Baltimore Man Posing as a Teenager on the Internet Sentenced to over 10 Years for Receiving Child Pornography
Defendant Pretended to be a Teenager and Asked Children to Send Sexual Photographs
Baltimore, Maryland - U.S. District Judge Richard D. Bennett sentenced Douglas Lee Patrick, age 39, of Baltimore, Maryland, today to 122 months followed by supervised release for life for receiving images depicting minors engaged in sexually explicit conduct.
The sentence was announced United States Attorney for the District of Maryland Rod J. Rosenstein; Special Agent in Charge William Winter of Immigration and Customs Enforcement, Homeland Security Investigations; Special Agent in Charge Richard A. McFeely of the Federal Bureau of Investigation; Acting Postal Inspector in Charge Keith A. Fixel of the U.S. Postal Inspection Service - Washington Division; Chief James W. Johnson of the Baltimore County Police Department; and Baltimore County State’s Attorney Scott Shellenberger.
“Douglas Lee Patrick is a 39 year old man who pretended to be an 18 year old girl and developed romantic relationships with children over the internet,” said U.S. Attorney Rod J. Rosenstein. “This case is a chilling reminder that people who chat on the internet often lie about who they are.”
“The internet is extremely beneficial and has become a way of life,” said William Winter Special Agent in Charge for ICE Homeland Security Investigations in Baltimore. “However, parents must be ever vigilant in being aware of their children’s internet activity and remember that predators are increasingly utilizing social networking sites to prey on children. HSI will continue to work with our law enforcement partners to combat the exploitation of children.”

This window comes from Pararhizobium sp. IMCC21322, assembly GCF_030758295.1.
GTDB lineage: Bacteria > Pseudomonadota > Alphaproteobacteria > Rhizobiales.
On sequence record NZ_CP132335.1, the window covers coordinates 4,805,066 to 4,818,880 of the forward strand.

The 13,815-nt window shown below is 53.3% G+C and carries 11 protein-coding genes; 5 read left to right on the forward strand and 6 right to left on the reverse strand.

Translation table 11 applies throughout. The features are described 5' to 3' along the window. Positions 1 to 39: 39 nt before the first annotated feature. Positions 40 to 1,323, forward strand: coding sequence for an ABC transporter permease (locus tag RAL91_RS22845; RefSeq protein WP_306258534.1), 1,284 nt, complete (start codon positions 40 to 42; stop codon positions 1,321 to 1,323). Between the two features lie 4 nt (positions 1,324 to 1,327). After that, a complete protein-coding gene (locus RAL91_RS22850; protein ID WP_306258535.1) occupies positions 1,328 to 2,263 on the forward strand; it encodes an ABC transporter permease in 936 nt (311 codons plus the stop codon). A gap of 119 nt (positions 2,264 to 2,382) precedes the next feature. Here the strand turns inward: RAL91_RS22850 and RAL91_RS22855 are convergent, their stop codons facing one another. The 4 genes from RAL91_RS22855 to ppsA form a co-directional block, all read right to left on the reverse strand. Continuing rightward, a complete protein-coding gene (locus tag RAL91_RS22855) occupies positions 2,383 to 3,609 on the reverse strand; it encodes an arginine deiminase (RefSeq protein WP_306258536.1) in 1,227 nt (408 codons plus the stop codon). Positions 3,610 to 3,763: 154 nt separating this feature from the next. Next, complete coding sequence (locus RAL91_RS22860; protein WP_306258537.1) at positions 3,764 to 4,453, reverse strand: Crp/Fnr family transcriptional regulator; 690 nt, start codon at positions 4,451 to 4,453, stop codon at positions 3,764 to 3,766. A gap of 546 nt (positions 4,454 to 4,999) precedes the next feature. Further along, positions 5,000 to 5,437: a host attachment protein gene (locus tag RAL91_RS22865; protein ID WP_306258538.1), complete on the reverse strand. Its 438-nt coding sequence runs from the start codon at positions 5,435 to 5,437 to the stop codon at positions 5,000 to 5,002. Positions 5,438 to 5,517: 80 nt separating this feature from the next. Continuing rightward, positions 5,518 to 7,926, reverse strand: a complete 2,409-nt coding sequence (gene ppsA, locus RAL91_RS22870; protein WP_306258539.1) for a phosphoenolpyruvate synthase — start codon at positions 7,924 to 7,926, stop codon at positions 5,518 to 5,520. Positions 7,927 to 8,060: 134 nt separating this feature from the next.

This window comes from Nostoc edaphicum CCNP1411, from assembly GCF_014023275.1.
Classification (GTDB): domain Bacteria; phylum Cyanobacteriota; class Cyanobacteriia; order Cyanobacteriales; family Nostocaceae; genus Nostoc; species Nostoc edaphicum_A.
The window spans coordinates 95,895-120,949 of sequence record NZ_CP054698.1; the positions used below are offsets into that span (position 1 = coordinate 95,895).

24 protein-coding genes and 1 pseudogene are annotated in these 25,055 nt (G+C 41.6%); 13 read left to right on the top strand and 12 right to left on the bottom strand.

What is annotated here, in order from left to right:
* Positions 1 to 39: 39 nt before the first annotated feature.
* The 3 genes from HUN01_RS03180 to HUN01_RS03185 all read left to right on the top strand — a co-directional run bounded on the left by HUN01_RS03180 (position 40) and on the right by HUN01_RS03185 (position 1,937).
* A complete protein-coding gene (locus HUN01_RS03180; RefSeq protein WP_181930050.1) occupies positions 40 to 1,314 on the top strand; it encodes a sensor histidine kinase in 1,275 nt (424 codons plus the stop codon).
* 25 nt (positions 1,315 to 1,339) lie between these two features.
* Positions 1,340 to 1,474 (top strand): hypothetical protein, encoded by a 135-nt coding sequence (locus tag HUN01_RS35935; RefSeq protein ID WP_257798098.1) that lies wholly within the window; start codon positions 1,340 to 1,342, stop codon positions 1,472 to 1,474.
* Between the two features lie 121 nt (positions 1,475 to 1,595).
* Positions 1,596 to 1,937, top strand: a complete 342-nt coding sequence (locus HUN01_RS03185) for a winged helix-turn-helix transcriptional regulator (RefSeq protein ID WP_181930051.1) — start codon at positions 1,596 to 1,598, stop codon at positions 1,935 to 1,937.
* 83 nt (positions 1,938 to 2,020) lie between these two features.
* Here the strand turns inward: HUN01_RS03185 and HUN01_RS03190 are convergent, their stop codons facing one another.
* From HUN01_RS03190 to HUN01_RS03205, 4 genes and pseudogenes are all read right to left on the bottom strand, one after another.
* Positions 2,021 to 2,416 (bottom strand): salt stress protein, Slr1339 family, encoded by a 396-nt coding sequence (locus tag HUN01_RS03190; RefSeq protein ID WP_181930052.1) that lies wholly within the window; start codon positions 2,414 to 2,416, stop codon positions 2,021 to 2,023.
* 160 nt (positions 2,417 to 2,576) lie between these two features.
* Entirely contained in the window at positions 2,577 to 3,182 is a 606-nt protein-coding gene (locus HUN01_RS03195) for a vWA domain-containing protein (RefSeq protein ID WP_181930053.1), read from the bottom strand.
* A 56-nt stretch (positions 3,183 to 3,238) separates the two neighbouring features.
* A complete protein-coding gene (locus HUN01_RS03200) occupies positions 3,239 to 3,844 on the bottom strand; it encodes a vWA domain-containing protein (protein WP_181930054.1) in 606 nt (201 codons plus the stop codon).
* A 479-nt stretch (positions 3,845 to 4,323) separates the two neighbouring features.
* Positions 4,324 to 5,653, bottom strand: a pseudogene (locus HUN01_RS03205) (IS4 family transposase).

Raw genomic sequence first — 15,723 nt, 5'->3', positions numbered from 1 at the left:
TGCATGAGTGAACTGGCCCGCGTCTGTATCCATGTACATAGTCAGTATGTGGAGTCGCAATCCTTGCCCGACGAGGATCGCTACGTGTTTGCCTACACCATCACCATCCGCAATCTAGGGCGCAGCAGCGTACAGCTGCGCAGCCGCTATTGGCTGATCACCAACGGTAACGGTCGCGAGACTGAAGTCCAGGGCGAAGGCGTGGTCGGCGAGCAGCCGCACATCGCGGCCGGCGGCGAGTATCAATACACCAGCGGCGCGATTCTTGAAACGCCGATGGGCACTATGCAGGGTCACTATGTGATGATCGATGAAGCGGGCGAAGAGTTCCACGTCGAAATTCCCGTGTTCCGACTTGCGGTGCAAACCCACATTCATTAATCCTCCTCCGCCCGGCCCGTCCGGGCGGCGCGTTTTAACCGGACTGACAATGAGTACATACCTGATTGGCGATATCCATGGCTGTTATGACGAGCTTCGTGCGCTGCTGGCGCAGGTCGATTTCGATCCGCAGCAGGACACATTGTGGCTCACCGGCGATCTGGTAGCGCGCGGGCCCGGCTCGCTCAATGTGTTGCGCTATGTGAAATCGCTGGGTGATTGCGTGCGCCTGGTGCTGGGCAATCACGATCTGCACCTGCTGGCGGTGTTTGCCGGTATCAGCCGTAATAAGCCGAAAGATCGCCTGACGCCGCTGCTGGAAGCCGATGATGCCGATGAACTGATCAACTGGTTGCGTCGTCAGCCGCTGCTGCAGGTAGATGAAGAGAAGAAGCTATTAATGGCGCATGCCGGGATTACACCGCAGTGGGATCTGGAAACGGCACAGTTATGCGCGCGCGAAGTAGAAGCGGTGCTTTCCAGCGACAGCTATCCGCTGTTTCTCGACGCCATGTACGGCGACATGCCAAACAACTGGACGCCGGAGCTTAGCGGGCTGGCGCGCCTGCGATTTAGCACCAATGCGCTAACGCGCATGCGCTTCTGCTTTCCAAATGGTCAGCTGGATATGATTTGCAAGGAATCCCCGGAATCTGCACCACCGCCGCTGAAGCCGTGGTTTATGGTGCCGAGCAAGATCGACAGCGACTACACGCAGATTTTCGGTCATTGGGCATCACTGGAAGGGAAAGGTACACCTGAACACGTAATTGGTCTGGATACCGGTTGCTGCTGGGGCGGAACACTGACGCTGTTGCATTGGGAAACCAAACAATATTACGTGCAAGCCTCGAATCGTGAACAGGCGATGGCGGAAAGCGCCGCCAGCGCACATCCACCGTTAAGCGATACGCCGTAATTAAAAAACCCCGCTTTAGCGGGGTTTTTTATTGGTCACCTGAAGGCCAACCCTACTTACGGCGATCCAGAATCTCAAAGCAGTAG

According to Patrick’s plea agreement, from December 2008 to March 2009, Patrick posed on MyYearbook.com as an 18 year old lesbian named “Leah” who was suffering from cancer, in order to obtain pictures of minors engaging in sexually explicit conduct. Many of the minor females believed that they were in a romantic relationship with “Leah.” Patrick, in his role as “Leah,” solicited the minor females to transmit pictures of their genital area over the internet.
A search warrant was executed at Patrick’s house on March 4, 2009. Four videos and 100 images depicting the sexual abuse of children were seized from his computer.
This case was brought as part of Project Safe Childhood, a nationwide initiative to combat the growing epidemic of child sexual exploitation and abuse launched in May 2006 by the Department of Justice. Led by United States Attorneys’ Offices and the Criminal Division's Child Exploitation and Obscenity Section (CEOS), Project Safe Childhood marshals federal, state and local resources to better locate, apprehend and prosecute individuals who exploit children via the internet, as well as to identify and rescue victims. For more information about Project Safe Childhood, please visit www.projectsafechildhood.gov. Details about Maryland’s program are available at www.justice.gov/usao/md/Safe-Childhood/index.html.
United States Attorney Rod J. Rosenstein praised Homeland Security Investigations, the FBI, the U.S. Postal Inspection Service, the Baltimore County Police Department and the Baltimore County State’s Attorney’s Office for their assistance in this investigation and prosecution. Mr. Rosenstein thanked Assistant U.S. Attorney Bonnie S. Greenberg, who prosecuted the case.